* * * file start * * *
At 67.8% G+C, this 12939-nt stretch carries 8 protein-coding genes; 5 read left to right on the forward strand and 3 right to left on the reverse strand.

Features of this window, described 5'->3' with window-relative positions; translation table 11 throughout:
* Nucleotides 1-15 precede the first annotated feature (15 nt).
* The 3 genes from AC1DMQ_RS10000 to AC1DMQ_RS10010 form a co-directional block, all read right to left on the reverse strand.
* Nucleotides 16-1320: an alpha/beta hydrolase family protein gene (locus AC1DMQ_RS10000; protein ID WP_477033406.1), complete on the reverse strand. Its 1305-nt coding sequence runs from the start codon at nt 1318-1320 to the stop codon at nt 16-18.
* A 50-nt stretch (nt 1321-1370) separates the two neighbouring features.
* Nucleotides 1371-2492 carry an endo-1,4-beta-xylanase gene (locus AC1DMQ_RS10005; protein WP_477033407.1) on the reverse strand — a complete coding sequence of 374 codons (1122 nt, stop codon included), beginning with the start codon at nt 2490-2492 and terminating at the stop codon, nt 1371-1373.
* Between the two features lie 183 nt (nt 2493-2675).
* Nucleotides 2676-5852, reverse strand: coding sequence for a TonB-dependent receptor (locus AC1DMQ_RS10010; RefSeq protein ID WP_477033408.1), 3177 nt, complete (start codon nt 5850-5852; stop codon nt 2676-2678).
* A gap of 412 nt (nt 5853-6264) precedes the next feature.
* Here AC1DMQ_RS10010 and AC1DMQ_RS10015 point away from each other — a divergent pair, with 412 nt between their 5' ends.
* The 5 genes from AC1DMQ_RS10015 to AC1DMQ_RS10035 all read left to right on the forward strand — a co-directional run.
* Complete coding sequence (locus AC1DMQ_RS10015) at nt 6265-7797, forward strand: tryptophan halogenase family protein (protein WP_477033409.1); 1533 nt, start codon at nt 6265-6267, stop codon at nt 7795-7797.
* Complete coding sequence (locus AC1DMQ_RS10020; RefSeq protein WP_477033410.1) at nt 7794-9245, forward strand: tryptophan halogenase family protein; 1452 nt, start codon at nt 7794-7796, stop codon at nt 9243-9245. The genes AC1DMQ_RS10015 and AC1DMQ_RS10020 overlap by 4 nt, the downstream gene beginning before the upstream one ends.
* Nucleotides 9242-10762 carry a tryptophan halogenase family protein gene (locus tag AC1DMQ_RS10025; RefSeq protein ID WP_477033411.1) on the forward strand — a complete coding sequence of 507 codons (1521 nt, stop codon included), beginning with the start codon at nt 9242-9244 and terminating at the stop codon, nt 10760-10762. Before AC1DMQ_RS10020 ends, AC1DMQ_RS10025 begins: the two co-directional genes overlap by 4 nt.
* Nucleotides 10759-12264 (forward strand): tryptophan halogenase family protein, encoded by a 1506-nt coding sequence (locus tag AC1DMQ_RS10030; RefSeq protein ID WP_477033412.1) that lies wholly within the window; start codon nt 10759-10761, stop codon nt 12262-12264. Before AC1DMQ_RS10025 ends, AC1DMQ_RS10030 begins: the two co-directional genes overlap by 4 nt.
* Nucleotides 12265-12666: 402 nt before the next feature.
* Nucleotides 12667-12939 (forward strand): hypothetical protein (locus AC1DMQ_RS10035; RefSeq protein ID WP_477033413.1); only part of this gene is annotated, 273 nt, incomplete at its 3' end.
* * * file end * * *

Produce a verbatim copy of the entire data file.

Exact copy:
At 67.8% G+C, this 12939-nt stretch carries 8 protein-coding genes; 5 read left to right on the forward strand and 3 right to left on the reverse strand.

Features of this window, described 5'->3' with window-relative positions; translation table 11 throughout:
* Nucleotides 1-15 precede the first annotated feature (15 nt).
* The 3 genes from AC1DMQ_RS10000 to AC1DMQ_RS10010 form a co-directional block, all read right to left on the reverse strand.
* Nucleotides 16-1320: an alpha/beta hydrolase family protein gene (locus AC1DMQ_RS10000; protein ID WP_477033406.1), complete on the reverse strand. Its 1305-nt coding sequence runs from the start codon at nt 1318-1320 to the stop codon at nt 16-18.
* A 50-nt stretch (nt 1321-1370) separates the two neighbouring features.
* Nucleotides 1371-2492 carry an endo-1,4-beta-xylanase gene (locus AC1DMQ_RS10005; protein WP_477033407.1) on the reverse strand — a complete coding sequence of 374 codons (1122 nt, stop codon included), beginning with the start codon at nt 2490-2492 and terminating at the stop codon, nt 1371-1373.
* Between the two features lie 183 nt (nt 2493-2675).
* Nucleotides 2676-5852, reverse strand: coding sequence for a TonB-dependent receptor (locus AC1DMQ_RS10010; RefSeq protein ID WP_477033408.1), 3177 nt, complete (start codon nt 5850-5852; stop codon nt 2676-2678).
* A gap of 412 nt (nt 5853-6264) precedes the next feature.
* Here AC1DMQ_RS10010 and AC1DMQ_RS10015 point away from each other — a divergent pair, with 412 nt between their 5' ends.
* The 5 genes from AC1DMQ_RS10015 to AC1DMQ_RS10035 all read left to right on the forward strand — a co-directional run.
* Complete coding sequence (locus AC1DMQ_RS10015) at nt 6265-7797, forward strand: tryptophan halogenase family protein (protein WP_477033409.1); 1533 nt, start codon at nt 6265-6267, stop codon at nt 7795-7797.
* Complete coding sequence (locus AC1DMQ_RS10020; RefSeq protein WP_477033410.1) at nt 7794-9245, forward strand: tryptophan halogenase family protein; 1452 nt, start codon at nt 7794-7796, stop codon at nt 9243-9245. The genes AC1DMQ_RS10015 and AC1DMQ_RS10020 overlap by 4 nt, the downstream gene beginning before the upstream one ends.
* Nucleotides 9242-10762 carry a tryptophan halogenase family protein gene (locus tag AC1DMQ_RS10025; RefSeq protein ID WP_477033411.1) on the forward strand — a complete coding sequence of 507 codons (1521 nt, stop codon included), beginning with the start codon at nt 9242-9244 and terminating at the stop codon, nt 10760-10762. Before AC1DMQ_RS10020 ends, AC1DMQ_RS10025 begins: the two co-directional genes overlap by 4 nt.
* Nucleotides 10759-12264 (forward strand): tryptophan halogenase family protein, encoded by a 1506-nt coding sequence (locus tag AC1DMQ_RS10030; RefSeq protein ID WP_477033412.1) that lies wholly within the window; start codon nt 10759-10761, stop codon nt 12262-12264. Before AC1DMQ_RS10025 ends, AC1DMQ_RS10030 begins: the two co-directional genes overlap by 4 nt.
* Nucleotides 12265-12666: 402 nt before the next feature.
* Nucleotides 12667-12939 (forward strand): hypothetical protein (locus AC1DMQ_RS10035; RefSeq protein ID WP_477033413.1); only part of this gene is annotated, 273 nt, incomplete at its 3' end.